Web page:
Focus Your Social Media Strategy
4 tips to help you avoid online overload
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Much has been touted about the new social media tools that allow small businesses unprecedented access to marketing channels in the digital space. Now a small business entity can become as famous as a major brand, thanks to the power of viral online marketing.
One thing to keep in mind is that Google has elevated the value of social media efforts in its search algorithm. You can see this for yourself: Google several different people you know. If any of these folks you entered have a Twitter, Facebook or LinkedIn profile, these pages nearly always come up in the top spots of the search results. Because of this, you can quickly and constantly modify your overall online profile using these tools or others such as YouTube or the photo sharing site Flickr.
However, even most social media experts agree that the constantly changing digital world, with its wide array of social media tools and platforms, can be overwhelming. As a small-business owner, you have to wear a lot of hats: You have to sell, you have to execute, you have to manage your human resources, and you have to maintain your finances. The only goal with you is making sure your company performs and profits. How on earth are you going to be able to keep up with the latest and greatest social media tools?
So what should you focus on before jumping full-force into a social media marketing effort? Actually, the focus should not be so much on keeping up with every new tool that comes along, but on effectively reaching and staying connected with your target market.
1. Define Your Goals
First of all, you need to define what outcome(s) you hope to achieve through your social media efforts. Define your goals. Then ask yourself, 'What are the easiest and fastest ways to achieve these goals?' Whether you own a dry cleaning company, a retail store or a small accounting company, you need to be able to clearly spell out your goals, and then choose the tools that will help you most effectively achieve them.
You need to ask yourself, "What social media platforms will help my company accomplish its goals the fastest?" Focus on only one or two of the sites you determine match your needs and really make them work. (You can see why you need to have a clear understanding of your company's goals before you can begin defining your social media goals.)
2. Walk the Walk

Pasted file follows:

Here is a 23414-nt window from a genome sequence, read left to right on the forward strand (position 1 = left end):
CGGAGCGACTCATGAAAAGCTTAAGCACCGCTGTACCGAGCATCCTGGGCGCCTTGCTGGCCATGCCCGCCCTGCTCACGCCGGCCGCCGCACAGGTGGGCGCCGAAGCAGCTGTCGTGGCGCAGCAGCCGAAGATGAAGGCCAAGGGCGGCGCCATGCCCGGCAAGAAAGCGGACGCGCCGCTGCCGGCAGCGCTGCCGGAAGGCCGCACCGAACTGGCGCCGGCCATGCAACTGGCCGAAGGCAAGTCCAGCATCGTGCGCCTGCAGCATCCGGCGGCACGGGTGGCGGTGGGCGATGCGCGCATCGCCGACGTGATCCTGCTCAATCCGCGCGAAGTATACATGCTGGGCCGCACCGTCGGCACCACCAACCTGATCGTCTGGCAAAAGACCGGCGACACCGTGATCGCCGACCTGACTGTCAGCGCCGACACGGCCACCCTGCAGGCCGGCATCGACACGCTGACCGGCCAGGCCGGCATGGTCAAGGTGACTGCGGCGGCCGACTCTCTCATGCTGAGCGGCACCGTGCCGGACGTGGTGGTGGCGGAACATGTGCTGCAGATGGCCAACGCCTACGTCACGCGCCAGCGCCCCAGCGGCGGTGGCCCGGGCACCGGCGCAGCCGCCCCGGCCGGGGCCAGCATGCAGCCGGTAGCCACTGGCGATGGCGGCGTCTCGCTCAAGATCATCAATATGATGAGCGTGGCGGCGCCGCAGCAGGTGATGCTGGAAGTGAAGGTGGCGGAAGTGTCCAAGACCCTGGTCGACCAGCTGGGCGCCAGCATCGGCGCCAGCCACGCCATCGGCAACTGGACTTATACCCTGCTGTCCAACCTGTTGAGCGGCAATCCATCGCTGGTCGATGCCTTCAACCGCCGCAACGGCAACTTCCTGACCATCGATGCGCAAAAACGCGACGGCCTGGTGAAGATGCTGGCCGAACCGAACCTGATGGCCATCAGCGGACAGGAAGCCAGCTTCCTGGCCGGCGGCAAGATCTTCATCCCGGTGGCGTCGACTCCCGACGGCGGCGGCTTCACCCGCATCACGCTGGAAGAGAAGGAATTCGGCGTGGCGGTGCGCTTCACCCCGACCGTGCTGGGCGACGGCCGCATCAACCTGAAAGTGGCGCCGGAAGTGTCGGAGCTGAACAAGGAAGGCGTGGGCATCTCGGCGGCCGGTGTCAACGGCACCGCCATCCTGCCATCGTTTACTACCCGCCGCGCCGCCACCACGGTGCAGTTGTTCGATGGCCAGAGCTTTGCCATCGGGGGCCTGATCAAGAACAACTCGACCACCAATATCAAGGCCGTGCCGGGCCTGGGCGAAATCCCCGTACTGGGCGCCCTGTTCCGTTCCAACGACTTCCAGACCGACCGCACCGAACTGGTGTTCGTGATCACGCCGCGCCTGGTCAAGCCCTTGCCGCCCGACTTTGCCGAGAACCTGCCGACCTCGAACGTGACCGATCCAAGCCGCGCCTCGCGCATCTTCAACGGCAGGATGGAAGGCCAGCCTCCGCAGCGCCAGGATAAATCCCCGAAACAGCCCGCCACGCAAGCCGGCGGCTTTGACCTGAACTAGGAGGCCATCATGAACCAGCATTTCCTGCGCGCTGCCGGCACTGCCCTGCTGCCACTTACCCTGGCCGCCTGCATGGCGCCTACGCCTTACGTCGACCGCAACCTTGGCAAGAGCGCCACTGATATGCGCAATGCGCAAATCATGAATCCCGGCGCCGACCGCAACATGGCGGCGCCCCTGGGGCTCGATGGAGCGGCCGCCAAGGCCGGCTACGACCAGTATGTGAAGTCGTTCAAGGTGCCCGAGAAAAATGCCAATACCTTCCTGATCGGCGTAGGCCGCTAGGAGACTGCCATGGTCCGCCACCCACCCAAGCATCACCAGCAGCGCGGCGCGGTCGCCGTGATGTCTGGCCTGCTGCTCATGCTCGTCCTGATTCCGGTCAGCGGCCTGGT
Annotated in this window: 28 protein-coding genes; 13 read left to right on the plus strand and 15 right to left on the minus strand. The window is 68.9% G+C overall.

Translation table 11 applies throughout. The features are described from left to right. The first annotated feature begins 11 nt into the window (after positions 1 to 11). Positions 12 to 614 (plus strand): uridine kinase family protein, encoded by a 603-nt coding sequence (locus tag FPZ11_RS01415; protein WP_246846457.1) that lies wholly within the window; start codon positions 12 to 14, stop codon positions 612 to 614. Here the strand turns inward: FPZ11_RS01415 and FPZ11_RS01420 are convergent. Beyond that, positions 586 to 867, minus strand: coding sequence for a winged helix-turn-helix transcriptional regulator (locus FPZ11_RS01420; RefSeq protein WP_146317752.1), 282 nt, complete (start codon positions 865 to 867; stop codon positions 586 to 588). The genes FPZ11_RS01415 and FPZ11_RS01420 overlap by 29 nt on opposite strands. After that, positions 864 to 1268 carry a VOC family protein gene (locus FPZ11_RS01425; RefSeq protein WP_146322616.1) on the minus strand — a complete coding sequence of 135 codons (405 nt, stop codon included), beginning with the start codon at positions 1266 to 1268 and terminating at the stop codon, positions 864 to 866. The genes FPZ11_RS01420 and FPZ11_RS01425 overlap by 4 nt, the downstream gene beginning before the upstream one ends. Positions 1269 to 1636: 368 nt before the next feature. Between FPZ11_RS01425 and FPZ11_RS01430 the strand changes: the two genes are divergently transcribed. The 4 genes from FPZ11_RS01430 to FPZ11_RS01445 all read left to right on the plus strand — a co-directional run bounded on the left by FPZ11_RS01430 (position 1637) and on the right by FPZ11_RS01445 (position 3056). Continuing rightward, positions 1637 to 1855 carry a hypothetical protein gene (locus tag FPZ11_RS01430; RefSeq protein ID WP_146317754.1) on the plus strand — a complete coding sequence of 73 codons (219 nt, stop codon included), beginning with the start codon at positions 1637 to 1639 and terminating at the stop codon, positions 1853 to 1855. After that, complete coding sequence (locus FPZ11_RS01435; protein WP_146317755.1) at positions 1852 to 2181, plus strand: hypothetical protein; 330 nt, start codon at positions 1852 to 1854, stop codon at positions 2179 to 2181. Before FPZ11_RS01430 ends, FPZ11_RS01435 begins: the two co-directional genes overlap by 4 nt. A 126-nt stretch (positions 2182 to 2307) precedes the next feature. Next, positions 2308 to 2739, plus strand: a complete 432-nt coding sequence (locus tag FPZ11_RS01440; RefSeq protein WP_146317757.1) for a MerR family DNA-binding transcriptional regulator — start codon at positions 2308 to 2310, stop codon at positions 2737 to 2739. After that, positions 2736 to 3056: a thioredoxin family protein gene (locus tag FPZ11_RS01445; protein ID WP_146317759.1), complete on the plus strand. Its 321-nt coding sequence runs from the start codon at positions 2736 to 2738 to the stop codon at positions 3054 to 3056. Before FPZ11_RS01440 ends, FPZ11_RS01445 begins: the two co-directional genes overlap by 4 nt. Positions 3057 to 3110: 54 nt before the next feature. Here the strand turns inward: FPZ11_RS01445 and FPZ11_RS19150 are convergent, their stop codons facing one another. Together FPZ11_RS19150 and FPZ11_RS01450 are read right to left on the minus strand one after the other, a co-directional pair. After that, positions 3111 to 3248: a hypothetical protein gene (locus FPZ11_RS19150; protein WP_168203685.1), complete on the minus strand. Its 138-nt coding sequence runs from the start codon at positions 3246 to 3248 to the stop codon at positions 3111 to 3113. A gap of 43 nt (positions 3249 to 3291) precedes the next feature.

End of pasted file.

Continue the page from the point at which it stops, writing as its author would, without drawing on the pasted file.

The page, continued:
If you're going to promote your company on social media channels, your product or service should appear to be very strong. Whether prospects or clients visit your site, your blog, your Twitter page or Facebook fan page, or see it described on other people's social media sites, you need to make sure they see a very professional, on-brand product. Your company's profiles need to be attractive and in sync while showing readers that you and your team know exactly what you are doing.
3. Make Your Profile Dynamic
Remember, since most established and effective sites will be around for a while, you don't have to go crazy and sign on to all of them at once. In fact, one of the biggest mistakes you can make as a business owner is to set up a profile for your company on a social media platform and then not maintain it.
As I say in my book Design and Launch an Online Social Networking Business in a Week (2009, Entrepreneur Press):
No one likes to frequent a store that is empty most of the time . People are influenced by what other people are doing and where other people are going, in the virtual world just as they are in the real world. If someone pops in to your network and sees a lot of activity--new members joining, a new post or two written by you or other members, maybe some great new photos to browse--the buzz of activity will hold their attention and make them want to stay awhile. But if that person visits your site and sees no new activity or commentary added in the past three days, they're outta there.
This phenomenon has occurred with many [social media profiles] as they have evolved: the ones that are updated the most are the ones that people come back to more frequently.
4. Delegate and Manage
Make sure you have designated or hired someone to maintain the profile. If you make an in-house person responsible, make sure he or she understands how to use the platform(s) and is fully engaged in the process. Another option is to hire an outside company to ensure that your profile pages are updated regularly with content and news that is interesting to the audience you're trying to attract.
Don't let yourself become overwhelmed. Try working on just one or two (three at most) social media sites at a time. Once you get these up and running, and you feel that you and your staff has the time to manage it, you can think about adding more. Constantly evaluate where people are finding you or interacting with you to determine any new social media avenues.
Regardless of what tools you use, you need to ensure you have chosen the ones that enable you to set up an online profile that is the most effective for your company. And you need to commit the necessary time and effort to ensure that these tools will continue to help your business.
Julien Sharp is the author of Design and Launch an Online Social Networking Business in a Week, and a contributing author to Masters of Sales: Secrets From Top Sales Professionals That Will Transform You Into A World Class Salesperson by Ivan Misner, PhD, and Don Morgan, both available from Entrepreneur Press.